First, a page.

Preference discovery

  • Jason Delaney
  • Sarah JacobsonEmail author
  • Thorsten Moenig
Original Paper


Is the assumption that people automatically know their own preferences innocuous? We present an experiment studying the limits of preference discovery. If tastes must be learned through experience, preferences for some goods may never be learned because it is costly to try new things, and thus non-learned preferences may cause welfare loss. We conduct an online experiment in which finite-lived participants have an induced utility function over fictitious goods about whose marginal utilities they have initial guesses. Subjects learn most, but not all, of their preferences eventually. Choice reversals occur, but primarily in early rounds. Subjects slow their sampling of new goods over time, supporting our conjecture that incomplete learning can persist. Incomplete learning is more common for goods that are rare, have low initial value guesses, or appear in choice sets alongside goods that appear attractive. It is also more common for people with lower incomes or shorter lifetimes. More noise in initial value guesses has opposite effects for low-value and high-value goods because it affects the perceived likelihood that the good is worth trying. Over time, subjects develop a pessimistic bias in beliefs about goods’ values, since optimistic errors are more likely to be corrected. Overall, our results show that if people need to learn their preferences through consumption experience, that learning process will cause choice reversals, and even when a person has completed sampling the goods she is willing to try, she may continue to lose welfare because of suboptimal choices that arise from non-learned preferences.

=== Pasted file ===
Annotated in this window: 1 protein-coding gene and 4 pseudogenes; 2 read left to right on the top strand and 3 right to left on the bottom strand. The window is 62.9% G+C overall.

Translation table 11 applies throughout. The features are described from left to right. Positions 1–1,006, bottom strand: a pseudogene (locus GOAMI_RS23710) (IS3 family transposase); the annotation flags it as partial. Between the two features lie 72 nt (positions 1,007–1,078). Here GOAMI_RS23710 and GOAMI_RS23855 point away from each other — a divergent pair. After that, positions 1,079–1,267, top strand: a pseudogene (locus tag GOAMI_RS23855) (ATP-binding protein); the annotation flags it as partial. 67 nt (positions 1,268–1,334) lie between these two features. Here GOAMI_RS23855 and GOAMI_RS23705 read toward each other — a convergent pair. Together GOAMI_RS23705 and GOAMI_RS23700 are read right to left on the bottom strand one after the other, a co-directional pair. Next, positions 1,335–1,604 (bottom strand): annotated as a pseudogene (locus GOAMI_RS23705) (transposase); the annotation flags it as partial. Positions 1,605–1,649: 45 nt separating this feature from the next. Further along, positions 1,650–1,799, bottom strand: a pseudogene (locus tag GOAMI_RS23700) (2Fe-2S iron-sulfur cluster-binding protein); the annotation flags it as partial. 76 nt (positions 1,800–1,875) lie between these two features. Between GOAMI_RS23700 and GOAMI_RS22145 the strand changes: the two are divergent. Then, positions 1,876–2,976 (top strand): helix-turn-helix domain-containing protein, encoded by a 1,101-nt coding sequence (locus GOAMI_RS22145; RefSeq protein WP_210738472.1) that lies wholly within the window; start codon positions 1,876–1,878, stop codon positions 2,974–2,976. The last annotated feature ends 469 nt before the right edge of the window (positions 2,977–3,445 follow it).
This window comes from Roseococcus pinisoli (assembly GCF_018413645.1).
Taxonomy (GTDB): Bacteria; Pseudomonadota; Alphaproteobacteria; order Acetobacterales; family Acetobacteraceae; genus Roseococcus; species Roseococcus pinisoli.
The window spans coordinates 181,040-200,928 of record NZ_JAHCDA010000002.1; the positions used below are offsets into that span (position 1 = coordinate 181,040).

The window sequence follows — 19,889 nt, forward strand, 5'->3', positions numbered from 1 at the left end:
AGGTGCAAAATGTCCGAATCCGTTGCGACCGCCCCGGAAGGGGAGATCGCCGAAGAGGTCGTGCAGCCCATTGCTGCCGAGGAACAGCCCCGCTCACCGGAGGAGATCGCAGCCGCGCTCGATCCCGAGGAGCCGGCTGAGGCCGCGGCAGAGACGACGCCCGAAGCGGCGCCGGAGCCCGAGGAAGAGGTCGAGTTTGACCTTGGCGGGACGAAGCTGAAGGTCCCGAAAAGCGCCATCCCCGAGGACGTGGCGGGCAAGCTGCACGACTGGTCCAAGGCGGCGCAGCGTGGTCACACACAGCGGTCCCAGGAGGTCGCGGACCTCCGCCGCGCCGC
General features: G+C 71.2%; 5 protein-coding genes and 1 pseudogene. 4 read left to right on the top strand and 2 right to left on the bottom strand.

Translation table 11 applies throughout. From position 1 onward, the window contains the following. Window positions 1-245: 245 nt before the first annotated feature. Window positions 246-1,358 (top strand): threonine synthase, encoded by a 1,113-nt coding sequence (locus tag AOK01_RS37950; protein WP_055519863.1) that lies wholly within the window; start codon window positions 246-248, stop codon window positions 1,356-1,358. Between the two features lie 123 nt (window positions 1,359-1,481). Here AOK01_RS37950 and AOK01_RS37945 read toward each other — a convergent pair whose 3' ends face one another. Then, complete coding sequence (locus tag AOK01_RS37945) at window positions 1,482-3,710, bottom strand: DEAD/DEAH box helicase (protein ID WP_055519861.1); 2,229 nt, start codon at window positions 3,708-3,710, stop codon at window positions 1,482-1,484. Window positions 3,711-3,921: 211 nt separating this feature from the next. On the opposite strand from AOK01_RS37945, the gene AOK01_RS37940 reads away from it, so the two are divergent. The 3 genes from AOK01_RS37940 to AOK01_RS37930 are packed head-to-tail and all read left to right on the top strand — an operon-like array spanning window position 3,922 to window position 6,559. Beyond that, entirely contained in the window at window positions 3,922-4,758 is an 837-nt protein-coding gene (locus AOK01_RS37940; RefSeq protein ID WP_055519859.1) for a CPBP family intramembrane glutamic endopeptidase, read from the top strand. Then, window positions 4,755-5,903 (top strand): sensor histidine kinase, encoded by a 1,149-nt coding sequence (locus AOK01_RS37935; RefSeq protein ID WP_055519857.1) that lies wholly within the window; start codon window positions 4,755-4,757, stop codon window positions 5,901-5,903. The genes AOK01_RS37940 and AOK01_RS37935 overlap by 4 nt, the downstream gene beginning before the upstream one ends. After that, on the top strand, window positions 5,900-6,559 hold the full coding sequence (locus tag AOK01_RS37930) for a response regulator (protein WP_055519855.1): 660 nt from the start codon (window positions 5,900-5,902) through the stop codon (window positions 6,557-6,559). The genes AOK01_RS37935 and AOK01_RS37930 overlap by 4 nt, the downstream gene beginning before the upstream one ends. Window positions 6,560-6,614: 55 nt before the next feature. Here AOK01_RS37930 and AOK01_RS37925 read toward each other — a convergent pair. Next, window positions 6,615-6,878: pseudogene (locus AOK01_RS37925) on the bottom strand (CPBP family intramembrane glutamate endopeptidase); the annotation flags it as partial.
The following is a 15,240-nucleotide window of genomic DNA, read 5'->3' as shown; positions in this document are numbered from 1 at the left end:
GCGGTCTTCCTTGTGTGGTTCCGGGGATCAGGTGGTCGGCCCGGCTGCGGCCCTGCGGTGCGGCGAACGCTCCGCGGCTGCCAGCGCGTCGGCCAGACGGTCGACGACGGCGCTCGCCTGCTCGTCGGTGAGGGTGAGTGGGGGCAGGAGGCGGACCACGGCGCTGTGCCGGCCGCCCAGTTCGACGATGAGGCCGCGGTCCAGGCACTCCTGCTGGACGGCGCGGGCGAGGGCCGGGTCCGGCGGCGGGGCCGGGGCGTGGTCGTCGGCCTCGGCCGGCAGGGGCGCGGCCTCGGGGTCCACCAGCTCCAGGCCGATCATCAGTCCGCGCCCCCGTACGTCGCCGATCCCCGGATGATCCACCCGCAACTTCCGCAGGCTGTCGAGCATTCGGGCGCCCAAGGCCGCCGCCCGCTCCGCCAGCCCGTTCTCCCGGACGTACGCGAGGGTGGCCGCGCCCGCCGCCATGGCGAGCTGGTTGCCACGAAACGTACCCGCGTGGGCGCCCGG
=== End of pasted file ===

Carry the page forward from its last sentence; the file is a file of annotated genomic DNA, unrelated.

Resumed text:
Discovered preferences Preference stability Learning 

JEL Classification

D81 D83 D01 D03 



We are grateful for helpful comments from the editor and two anonymous referees. For advice early on, we thank Yongsheng Xu, Annemie Maertens, and participants at FUR 2012, SABE/IAREP/ICABEEP 2013, and seminars at Williams College and George Mason University, and we particularly thank CeMENT 2014 participants Brit Grosskopf, Muriel Niederle, J. Aislinn Bohren, Angela de Oliveira, Jessica Hoel, and Jian Li for detailed feedback. We gratefully acknowledge funding from the Williams College Hellman Fellows Grant.

Supplementary material

10683_2019_9628_MOESM1_ESM.pdf (179 kb)
Supplementary material 1 (pdf 179 KB)
10683_2019_9628_MOESM2_ESM.pdf (904 kb)
Supplementary material 2 (pdf 904 KB)


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Copyright information

© Economic Science Association 2019

Authors and Affiliations

  1. 1.School of BusinessGeorgia Gwinnett CollegeLawrencevilleUSA
  2. 2.Department of EconomicsWilliams CollegeWilliamstownUSA
  3. 3.Fox School of BusinessTemple UniversityPhiladelphiaUSA

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